It’s clearer to me now why a relationship where I was regularly accused of “overreacting” or being “so emotional” left me feeling constantly, and deeply disconnected from my partner.

And it makes sense to me when I look at my closest, most successful relationships and notice distinct similarities:

A safe space for sharing emotions.
Connection and understanding.
Lots of “me too”s.  

In other words, the relationships in my life where intimacy is a priority, and where it feels safest to show up as my whole self with my full range of emotions are the relationships that feel the most solid, and bring out the best in me.

Understanding this is powerful.

It’s not that I don’t value or weigh the other pieces of the equation, like reliability or credibility – but knowing which components are most important to me is power. And it gives me a clearer understanding of what I need for my relationships of all kinds to thrive over the long haul.

Understanding what your own personal recipe for trust looks like helps you build stronger, most productive relationships - and see more clearly when you're not getting what you need.  


Taking Action

Of course, there’s real value in looking at the trust equation in the more ‘traditional’ sense, to help you assess your own trustworthiness and how you can become more trustworthy to different kinds of people.

But I believe it also has more to teach us than that.

So with that in mind: This week, I want to challenge you to think about each of the pieces of the trust equation – reliability, credibility, intimacy, and self-orientation – and reflect on which ones make the highest impact in your relationships.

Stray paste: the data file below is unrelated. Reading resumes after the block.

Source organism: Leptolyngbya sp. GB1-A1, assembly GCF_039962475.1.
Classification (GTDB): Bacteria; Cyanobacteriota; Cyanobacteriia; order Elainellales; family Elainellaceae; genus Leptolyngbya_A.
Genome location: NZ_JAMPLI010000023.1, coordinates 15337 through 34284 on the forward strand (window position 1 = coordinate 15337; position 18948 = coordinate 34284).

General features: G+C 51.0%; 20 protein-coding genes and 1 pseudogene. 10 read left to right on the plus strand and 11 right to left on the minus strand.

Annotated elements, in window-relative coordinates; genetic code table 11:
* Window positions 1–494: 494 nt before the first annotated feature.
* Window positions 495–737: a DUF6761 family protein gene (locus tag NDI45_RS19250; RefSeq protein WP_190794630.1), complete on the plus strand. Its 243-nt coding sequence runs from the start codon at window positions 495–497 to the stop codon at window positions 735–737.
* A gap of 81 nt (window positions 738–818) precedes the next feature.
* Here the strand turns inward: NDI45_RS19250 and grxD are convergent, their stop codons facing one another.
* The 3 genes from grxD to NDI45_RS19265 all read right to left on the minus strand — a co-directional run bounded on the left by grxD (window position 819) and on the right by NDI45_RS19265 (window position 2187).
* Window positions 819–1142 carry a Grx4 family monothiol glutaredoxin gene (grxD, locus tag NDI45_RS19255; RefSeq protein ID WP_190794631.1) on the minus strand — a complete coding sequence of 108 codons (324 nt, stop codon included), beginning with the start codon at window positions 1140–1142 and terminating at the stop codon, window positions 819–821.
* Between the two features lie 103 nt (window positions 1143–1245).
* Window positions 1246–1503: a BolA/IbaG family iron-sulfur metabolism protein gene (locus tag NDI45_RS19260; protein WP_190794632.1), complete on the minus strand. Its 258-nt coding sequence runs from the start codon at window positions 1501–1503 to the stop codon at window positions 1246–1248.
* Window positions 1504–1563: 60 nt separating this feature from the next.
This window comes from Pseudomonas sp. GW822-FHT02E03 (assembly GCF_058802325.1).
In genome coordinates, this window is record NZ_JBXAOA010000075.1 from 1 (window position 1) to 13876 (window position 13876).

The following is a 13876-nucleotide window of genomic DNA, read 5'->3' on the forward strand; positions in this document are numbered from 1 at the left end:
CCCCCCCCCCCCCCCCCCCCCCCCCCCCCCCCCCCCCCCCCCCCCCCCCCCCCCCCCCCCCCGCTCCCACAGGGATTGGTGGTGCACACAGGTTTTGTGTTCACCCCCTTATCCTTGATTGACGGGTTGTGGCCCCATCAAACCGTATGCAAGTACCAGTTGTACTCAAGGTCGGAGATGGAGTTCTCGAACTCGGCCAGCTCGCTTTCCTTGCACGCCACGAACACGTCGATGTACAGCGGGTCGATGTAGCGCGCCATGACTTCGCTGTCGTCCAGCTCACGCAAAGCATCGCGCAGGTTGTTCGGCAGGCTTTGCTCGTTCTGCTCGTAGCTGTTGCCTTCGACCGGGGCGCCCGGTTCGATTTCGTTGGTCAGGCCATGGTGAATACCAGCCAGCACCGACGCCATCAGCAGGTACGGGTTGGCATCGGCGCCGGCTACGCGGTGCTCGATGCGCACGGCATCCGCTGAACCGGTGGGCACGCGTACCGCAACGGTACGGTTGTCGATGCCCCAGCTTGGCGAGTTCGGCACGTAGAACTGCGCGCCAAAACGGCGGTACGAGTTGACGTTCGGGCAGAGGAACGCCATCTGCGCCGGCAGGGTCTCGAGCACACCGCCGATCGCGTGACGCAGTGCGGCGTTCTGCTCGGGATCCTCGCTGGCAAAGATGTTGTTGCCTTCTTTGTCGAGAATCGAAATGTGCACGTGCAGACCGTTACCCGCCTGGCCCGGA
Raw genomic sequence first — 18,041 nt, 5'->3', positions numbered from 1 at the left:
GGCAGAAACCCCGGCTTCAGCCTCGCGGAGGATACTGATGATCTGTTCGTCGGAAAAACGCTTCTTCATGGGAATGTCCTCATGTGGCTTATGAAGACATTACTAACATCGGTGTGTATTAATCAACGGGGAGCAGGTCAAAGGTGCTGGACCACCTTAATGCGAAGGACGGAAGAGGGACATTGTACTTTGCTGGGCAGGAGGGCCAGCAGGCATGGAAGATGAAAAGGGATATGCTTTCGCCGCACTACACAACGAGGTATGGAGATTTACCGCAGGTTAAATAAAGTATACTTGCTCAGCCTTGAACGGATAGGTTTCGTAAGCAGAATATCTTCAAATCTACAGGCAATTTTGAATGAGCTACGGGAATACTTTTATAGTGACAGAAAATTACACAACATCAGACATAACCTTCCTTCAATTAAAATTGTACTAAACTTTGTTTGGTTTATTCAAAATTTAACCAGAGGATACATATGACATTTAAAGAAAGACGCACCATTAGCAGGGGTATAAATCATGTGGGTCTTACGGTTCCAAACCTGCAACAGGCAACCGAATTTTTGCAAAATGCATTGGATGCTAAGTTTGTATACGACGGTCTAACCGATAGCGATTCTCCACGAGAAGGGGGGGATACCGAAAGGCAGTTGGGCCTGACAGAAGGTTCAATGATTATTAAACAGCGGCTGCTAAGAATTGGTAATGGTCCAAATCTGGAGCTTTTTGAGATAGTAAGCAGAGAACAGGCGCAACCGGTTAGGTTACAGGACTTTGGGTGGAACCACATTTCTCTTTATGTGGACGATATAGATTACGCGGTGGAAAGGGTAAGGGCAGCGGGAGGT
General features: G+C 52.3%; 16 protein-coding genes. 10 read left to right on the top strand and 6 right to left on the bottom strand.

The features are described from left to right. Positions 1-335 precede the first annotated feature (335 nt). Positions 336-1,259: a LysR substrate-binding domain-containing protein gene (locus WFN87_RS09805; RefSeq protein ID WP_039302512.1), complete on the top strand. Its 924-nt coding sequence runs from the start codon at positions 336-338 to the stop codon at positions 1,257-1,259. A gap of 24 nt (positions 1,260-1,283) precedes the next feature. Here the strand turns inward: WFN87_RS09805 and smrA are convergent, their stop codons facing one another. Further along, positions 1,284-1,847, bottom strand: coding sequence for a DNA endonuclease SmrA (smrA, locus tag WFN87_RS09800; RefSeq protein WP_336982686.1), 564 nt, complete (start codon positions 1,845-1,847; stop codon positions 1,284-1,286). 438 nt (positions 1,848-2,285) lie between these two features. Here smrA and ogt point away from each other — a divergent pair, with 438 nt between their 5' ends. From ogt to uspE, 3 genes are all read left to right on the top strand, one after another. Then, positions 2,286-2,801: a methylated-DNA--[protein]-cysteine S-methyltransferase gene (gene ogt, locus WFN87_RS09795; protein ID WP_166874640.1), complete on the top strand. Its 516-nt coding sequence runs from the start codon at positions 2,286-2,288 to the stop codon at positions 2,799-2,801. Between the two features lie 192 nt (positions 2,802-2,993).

One way to do this is to look at some of the relationships in your life – with friends, partners, colleagues, mentors, family members, etc. – that feel the most productive, easy, and solid… and then look at others where you feel more tension, strain, or resistance.

Consider the ways reliability, credibility, intimacy, and self-orientation show up (or fail to) in those relationships. What make the difference for you? Are their patterns?

Another way to look at this is to determine in what ways you yourself are most trustworthy – as there’s almost always a connection between the ways we demonstrate trustworthiness, and the ways we interpret it from others.

There’s a free online assessment that can help you determine your own Trust Quotient, if that helps get your wheels turning.

Keep in mind: this isn’t meant to make you beat yourself up about the areas where you may be weaker. Instead, see if you can let this teach you something new about the different ways trust can be built, and what you need to create a solid foundation of trust in each of your relationships.

 

 

So, what do you think?

If you had to guess, which one or two components of the trust equation are more important for you? Did this trigger an “aha!” moment for you? Leave a comment below to let me know!